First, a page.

It started in the runup to the 2018 midterm elections: Hundreds of companies, including many retailers, joined nonpartisan efforts to encourage voter participation through a business-led coalition called Time to Vote. More than 300 companies, including Patagonia, The Gap, DICK’S Sporting Goods and Walmart committed to removing some of the logistical barriers that often keep workers from voting. Participating companies used strategies such as paid time off, “a day without meetings,” and educational resources on how employees could avoid election-day pressure through mail-in ballots and early voting.
By the end of August 2020, Time to Vote announced that more than 700 companies had joined the group, and that the organization was widening its scope to address new obstacles presented by COVID-19. Major retailers that have recently joined Time to Vote include Macy’s, Nike, Steve Madden and Stitch Fix.
J.Crew Group is closing its J.Crew and Madewell stores, corporate offices, and distribution and customer service centers on Election Day to give employees the opportunity to vote. “Our decision to join the Time to Vote movement is a wholly non-partisan decision and made as an effort to create actionable change at our organization, in our community and beyond,” said Jan Singer, CEO of J.Crew Group in a statement.
On Election Day, Nov. 3, Best Buy is shortening operating hours across the company — stores, corporate offices, field offices and in-home installation services — and all U.S. employees of The North Face will get up to three hours of paid time off to vote, according to Business Insider.
Retailers Help Recruit Poll Workers
In addition, a nonpartisan business coalition called the Civic Alliance is focusing on the pandemic-related issue of a shortage of poll workers. The Civic Alliance has more than 150 members, including Amazon, Target, Old Navy, Etsy and Warby Parker.
Many companies in the alliance are providing paid time off or schedule flexibility for employees who volunteer to staff polling places. In addition, Levi’s has made a commitment to provide 15,000 masks for poll workers “to help ensure that no one has to choose between their vote and their health,” said President and CEO Chip Bergh in a statement.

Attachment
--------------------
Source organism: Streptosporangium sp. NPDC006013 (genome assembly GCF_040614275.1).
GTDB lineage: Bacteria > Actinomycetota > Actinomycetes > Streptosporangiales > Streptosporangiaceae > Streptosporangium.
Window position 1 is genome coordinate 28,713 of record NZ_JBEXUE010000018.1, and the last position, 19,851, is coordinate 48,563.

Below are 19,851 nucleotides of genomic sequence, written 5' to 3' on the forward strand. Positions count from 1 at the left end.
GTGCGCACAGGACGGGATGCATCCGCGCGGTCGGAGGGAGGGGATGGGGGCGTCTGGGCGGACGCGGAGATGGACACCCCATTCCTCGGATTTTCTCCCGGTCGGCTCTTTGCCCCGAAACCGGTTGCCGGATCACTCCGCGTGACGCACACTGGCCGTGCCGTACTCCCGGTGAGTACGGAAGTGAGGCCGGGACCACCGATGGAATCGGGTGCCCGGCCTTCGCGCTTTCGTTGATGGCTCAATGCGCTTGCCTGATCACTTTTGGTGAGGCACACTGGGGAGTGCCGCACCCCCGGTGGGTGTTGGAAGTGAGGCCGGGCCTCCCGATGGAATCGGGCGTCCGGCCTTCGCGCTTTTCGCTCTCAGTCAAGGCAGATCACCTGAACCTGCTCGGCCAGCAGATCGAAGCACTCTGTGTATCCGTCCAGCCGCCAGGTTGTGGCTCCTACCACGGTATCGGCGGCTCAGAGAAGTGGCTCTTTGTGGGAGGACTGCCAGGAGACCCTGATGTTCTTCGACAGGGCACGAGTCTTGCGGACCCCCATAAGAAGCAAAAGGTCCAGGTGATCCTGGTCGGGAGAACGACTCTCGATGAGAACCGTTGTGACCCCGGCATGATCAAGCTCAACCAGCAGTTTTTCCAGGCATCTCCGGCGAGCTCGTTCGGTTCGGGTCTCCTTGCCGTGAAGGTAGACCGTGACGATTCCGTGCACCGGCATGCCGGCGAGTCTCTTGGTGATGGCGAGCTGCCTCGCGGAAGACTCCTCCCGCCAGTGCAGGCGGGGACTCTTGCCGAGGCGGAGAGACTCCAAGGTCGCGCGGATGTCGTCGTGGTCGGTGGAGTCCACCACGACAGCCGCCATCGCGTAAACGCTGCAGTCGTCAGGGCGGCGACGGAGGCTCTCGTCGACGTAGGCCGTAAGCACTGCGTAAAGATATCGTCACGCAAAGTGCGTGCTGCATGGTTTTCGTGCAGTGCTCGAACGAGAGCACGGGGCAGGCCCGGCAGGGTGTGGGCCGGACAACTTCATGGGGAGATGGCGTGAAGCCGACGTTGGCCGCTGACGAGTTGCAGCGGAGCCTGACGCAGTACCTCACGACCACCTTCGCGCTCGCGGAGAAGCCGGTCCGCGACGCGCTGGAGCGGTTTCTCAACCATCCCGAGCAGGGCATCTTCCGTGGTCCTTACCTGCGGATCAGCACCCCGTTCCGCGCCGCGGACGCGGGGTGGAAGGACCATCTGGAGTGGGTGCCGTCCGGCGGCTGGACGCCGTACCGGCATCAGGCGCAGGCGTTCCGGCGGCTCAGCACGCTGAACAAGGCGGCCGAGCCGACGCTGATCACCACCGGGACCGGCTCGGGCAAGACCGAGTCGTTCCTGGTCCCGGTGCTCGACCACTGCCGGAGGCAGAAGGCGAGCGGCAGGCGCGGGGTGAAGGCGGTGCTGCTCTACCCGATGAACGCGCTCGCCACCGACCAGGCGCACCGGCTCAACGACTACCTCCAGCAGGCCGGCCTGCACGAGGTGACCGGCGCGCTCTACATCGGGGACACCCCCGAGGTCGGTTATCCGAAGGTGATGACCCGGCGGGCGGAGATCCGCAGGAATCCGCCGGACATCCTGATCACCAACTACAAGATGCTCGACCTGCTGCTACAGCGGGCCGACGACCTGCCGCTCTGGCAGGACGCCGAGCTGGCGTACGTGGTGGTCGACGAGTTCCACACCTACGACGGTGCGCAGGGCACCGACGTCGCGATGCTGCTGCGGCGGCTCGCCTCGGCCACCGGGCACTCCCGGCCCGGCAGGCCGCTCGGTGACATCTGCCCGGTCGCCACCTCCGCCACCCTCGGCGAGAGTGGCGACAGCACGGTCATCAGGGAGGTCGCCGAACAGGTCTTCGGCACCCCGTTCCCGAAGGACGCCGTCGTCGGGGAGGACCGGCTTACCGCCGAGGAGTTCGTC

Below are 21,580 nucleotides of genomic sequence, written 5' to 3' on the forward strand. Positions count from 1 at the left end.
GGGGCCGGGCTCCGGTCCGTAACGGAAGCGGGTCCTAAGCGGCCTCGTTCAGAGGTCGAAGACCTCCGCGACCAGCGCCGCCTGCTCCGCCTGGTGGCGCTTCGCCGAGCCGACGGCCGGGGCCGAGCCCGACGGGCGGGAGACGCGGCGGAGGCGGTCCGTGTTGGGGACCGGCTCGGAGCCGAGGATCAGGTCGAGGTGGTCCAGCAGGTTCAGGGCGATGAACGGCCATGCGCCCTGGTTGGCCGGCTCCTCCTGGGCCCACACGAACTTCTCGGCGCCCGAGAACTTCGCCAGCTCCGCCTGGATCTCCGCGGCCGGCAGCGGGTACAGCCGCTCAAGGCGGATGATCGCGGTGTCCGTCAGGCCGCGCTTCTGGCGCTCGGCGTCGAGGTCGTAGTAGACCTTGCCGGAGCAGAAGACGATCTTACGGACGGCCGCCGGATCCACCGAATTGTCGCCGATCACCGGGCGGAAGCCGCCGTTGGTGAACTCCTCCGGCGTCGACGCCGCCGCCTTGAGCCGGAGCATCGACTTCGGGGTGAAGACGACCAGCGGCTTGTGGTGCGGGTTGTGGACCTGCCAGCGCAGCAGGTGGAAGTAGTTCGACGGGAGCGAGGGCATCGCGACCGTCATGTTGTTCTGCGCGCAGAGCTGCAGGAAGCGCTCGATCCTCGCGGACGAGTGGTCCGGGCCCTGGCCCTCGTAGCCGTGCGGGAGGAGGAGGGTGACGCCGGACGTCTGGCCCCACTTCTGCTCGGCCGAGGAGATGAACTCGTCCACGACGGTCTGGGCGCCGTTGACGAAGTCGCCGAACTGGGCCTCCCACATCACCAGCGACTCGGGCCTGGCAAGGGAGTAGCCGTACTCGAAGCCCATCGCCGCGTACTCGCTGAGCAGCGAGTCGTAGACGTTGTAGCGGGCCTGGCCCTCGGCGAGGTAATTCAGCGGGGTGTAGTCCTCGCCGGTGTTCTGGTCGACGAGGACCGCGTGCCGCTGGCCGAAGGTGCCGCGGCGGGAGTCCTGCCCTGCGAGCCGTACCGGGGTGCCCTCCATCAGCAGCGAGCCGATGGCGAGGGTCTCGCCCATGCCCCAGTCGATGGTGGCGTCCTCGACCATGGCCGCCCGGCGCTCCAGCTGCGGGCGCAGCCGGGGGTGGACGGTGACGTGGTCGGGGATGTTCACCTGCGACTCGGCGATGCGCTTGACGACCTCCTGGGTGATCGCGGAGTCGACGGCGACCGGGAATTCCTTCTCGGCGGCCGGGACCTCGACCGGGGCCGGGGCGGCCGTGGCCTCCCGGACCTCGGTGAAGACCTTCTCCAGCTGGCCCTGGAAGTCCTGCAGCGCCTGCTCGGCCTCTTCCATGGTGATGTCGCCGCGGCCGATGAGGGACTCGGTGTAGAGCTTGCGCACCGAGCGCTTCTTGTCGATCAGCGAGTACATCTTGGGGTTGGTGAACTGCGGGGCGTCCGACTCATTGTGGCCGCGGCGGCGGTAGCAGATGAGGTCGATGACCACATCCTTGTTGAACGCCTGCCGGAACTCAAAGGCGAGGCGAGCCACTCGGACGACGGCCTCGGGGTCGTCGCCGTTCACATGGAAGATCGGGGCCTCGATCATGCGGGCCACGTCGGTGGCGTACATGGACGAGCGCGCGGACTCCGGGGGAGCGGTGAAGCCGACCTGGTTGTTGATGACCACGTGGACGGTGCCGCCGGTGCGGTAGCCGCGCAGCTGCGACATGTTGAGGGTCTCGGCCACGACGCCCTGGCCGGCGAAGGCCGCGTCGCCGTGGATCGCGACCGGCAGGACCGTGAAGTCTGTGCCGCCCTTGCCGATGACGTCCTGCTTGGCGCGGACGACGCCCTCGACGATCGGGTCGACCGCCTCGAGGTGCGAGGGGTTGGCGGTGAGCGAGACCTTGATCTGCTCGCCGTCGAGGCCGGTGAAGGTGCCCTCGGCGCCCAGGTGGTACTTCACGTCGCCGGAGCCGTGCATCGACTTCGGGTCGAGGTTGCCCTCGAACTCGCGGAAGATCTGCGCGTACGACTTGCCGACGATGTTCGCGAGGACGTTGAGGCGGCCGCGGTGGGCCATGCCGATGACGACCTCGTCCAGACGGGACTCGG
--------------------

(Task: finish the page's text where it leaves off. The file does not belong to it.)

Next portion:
Old Navy announced that it will compensate store associates who serve as poll workers with eight hours of pay. “Every voice in this country matters and deserves to be heard at the polls, and if we at Old Navy can be even a small part of making that process more accessible to the communities we call home, we are on board,” said Nancy Green, President of Old Navy in a statement.
Voting Support Avoids Risks Of Appearing Partisan
Under the auspices of the Harvard Kennedy School Ash Center, Ashley Spillane and Sofia Gross conducted an in-depth study with eight companies, including Gap Inc., Patagonia and Target, that had executed voter engagement programs during the 2018 election cycle with employees, consumers or both.
“Studies show that consumers are more loyal to brands that take a clear stance on issues they care about. But taking a partisan approach to civic engagement can alienate employees or customers in today’s hyperpartisan environment. Our study finds a sweet spot for firms: being pro-democracy and pro-voter, without being partisan,” they wrote in an article published last year in the Harvard Business Review. “It was important to the leadership and staff in these companies to keep their efforts nonpartisan, because their goal was to strengthen democracy, not advocate for a particular candidate or party.
Retailers Provide Voting Info And Registration Sites
Many retail companies are members of both Time to Vote and the Civic Alliance, and some are going further and allying with a diverse group of organizations.
Target has set up a web site called Vote411.org/Target in partnership with the League of Women Voters Education Fund. The site includes a checklist for first-time voters, links to local election information and phone numbers to call if a voter encounters problems on Election Day.
Foot Locker has partnered with Rock the Vote to leverage the stores in its family of brands as voting registration sites. Starting Sept. 22, visitors to any U.S. location will have one-click access to a digital hub where they can register to vote, check registration status and sign up for election reminders.
Nordstrom has forged partnerships with When We All Vote and the National Urban League. The collaboration includes an exclusive collection of Nordstrom Made “VOTE” apparel, and the department store will donate a portion of the proceeds from the merchandise sales to the two organizations. Nordstrom stores and operations centers will remain open on Nov. 3, 2020, but the company has declared it a “holiday,” meaning that management “will work with employees to set schedules which will enable them to get to the polls.” Store, fulfillment center, distribution center and call center employees will be offered discounted rides to their voting places through Lyft.